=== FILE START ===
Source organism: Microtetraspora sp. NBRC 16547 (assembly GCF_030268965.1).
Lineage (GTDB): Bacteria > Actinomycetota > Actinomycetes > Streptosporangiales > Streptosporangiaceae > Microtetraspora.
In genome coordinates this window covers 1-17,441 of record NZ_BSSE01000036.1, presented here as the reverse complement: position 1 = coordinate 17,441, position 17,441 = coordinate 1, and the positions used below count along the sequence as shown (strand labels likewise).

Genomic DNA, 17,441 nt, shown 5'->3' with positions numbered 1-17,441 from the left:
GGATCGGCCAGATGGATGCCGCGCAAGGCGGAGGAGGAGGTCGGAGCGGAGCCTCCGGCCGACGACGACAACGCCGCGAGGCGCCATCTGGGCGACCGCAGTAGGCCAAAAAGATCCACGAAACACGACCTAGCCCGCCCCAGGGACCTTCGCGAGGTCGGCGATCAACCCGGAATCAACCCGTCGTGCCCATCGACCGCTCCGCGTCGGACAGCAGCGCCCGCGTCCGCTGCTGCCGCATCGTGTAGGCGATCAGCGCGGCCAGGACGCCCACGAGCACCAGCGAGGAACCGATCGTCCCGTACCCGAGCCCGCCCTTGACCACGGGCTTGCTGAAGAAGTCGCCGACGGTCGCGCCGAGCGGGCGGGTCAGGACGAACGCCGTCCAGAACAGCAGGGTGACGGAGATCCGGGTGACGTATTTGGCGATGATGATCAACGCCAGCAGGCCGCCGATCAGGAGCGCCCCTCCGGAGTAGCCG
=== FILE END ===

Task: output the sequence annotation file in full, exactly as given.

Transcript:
Source organism: Microtetraspora sp. NBRC 16547 (assembly GCF_030268965.1).
Lineage (GTDB): Bacteria > Actinomycetota > Actinomycetes > Streptosporangiales > Streptosporangiaceae > Microtetraspora.
In genome coordinates this window covers 1-17,441 of record NZ_BSSE01000036.1, presented here as the reverse complement: position 1 = coordinate 17,441, position 17,441 = coordinate 1, and the positions used below count along the sequence as shown (strand labels likewise).

Genomic DNA, 17,441 nt, shown 5'->3' with positions numbered 1-17,441 from the left:
GGATCGGCCAGATGGATGCCGCGCAAGGCGGAGGAGGAGGTCGGAGCGGAGCCTCCGGCCGACGACGACAACGCCGCGAGGCGCCATCTGGGCGACCGCAGTAGGCCAAAAAGATCCACGAAACACGACCTAGCCCGCCCCAGGGACCTTCGCGAGGTCGGCGATCAACCCGGAATCAACCCGTCGTGCCCATCGACCGCTCCGCGTCGGACAGCAGCGCCCGCGTCCGCTGCTGCCGCATCGTGTAGGCGATCAGCGCGGCCAGGACGCCCACGAGCACCAGCGAGGAACCGATCGTCCCGTACCCGAGCCCGCCCTTGACCACGGGCTTGCTGAAGAAGTCGCCGACGGTCGCGCCGAGCGGGCGGGTCAGGACGAACGCCGTCCAGAACAGCAGGGTGACGGAGATCCGGGTGACGTATTTGGCGATGATGATCAACGCCAGCAGGCCGCCGATCAGGAGCGCCCCTCCGGAGTAGCCG